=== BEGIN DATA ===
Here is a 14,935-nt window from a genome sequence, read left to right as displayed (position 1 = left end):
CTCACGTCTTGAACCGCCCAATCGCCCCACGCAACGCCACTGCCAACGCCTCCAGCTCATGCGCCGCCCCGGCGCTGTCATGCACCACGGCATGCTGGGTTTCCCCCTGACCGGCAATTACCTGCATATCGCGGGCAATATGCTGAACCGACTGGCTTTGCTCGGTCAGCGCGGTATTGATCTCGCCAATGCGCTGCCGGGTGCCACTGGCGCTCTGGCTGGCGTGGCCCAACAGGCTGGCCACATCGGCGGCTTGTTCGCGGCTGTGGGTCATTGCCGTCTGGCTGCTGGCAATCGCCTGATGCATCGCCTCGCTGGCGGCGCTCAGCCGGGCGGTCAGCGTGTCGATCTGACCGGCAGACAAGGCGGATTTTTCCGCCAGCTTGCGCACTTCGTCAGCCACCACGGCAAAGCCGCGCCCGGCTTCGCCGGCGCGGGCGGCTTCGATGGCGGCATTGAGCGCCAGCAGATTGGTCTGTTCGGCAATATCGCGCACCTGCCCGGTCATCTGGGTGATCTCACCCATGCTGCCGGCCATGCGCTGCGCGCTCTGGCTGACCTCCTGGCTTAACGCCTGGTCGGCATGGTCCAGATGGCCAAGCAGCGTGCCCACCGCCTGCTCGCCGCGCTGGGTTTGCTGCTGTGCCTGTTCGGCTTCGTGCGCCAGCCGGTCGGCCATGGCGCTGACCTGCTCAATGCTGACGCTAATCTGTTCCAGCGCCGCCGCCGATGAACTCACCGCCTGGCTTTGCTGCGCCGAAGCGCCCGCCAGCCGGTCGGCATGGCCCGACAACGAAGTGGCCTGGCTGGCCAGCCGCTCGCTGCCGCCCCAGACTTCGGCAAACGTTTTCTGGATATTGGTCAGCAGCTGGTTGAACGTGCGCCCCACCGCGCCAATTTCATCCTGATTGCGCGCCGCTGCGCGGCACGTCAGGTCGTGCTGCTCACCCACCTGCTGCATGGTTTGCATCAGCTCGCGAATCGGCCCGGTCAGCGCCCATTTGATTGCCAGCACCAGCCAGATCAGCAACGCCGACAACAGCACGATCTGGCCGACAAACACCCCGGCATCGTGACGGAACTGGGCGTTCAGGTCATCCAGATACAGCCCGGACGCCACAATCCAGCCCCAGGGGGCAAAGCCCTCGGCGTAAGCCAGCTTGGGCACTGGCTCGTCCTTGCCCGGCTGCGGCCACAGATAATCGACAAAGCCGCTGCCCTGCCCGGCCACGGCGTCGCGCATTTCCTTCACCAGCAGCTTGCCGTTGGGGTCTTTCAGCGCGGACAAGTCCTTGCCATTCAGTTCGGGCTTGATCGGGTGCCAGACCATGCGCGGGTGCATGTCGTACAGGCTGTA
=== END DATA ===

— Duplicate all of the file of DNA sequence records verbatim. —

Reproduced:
Here is a 14,935-nt window from a genome sequence, read left to right as displayed (position 1 = left end):
CTCACGTCTTGAACCGCCCAATCGCCCCACGCAACGCCACTGCCAACGCCTCCAGCTCATGCGCCGCCCCGGCGCTGTCATGCACCACGGCATGCTGGGTTTCCCCCTGACCGGCAATTACCTGCATATCGCGGGCAATATGCTGAACCGACTGGCTTTGCTCGGTCAGCGCGGTATTGATCTCGCCAATGCGCTGCCGGGTGCCACTGGCGCTCTGGCTGGCGTGGCCCAACAGGCTGGCCACATCGGCGGCTTGTTCGCGGCTGTGGGTCATTGCCGTCTGGCTGCTGGCAATCGCCTGATGCATCGCCTCGCTGGCGGCGCTCAGCCGGGCGGTCAGCGTGTCGATCTGACCGGCAGACAAGGCGGATTTTTCCGCCAGCTTGCGCACTTCGTCAGCCACCACGGCAAAGCCGCGCCCGGCTTCGCCGGCGCGGGCGGCTTCGATGGCGGCATTGAGCGCCAGCAGATTGGTCTGTTCGGCAATATCGCGCACCTGCCCGGTCATCTGGGTGATCTCACCCATGCTGCCGGCCATGCGCTGCGCGCTCTGGCTGACCTCCTGGCTTAACGCCTGGTCGGCATGGTCCAGATGGCCAAGCAGCGTGCCCACCGCCTGCTCGCCGCGCTGGGTTTGCTGCTGTGCCTGTTCGGCTTCGTGCGCCAGCCGGTCGGCCATGGCGCTGACCTGCTCAATGCTGACGCTAATCTGTTCCAGCGCCGCCGCCGATGAACTCACCGCCTGGCTTTGCTGCGCCGAAGCGCCCGCCAGCCGGTCGGCATGGCCCGACAACGAAGTGGCCTGGCTGGCCAGCCGCTCGCTGCCGCCCCAGACTTCGGCAAACGTTTTCTGGATATTGGTCAGCAGCTGGTTGAACGTGCGCCCCACCGCGCCAATTTCATCCTGATTGCGCGCCGCTGCGCGGCACGTCAGGTCGTGCTGCTCACCCACCTGCTGCATGGTTTGCATCAGCTCGCGAATCGGCCCGGTCAGCGCCCATTTGATTGCCAGCACCAGCCAGATCAGCAACGCCGACAACAGCACGATCTGGCCGACAAACACCCCGGCATCGTGACGGAACTGGGCGTTCAGGTCATCCAGATACAGCCCGGACGCCACAATCCAGCCCCAGGGGGCAAAGCCCTCGGCGTAAGCCAGCTTGGGCACTGGCTCGTCCTTGCCCGGCTGCGGCCACAGATAATCGACAAAGCCGCTGCCCTGCCCGGCCACGGCGTCGCGCATTTCCTTCACCAGCAGCTTGCCGTTGGGGTCTTTCAGCGCGGACAAGTCCTTGCCATTCAGTTCGGGCTTGATCGGGTGCCAGACCATGCGCGGGTGCATGTCGTACAGGCTGTA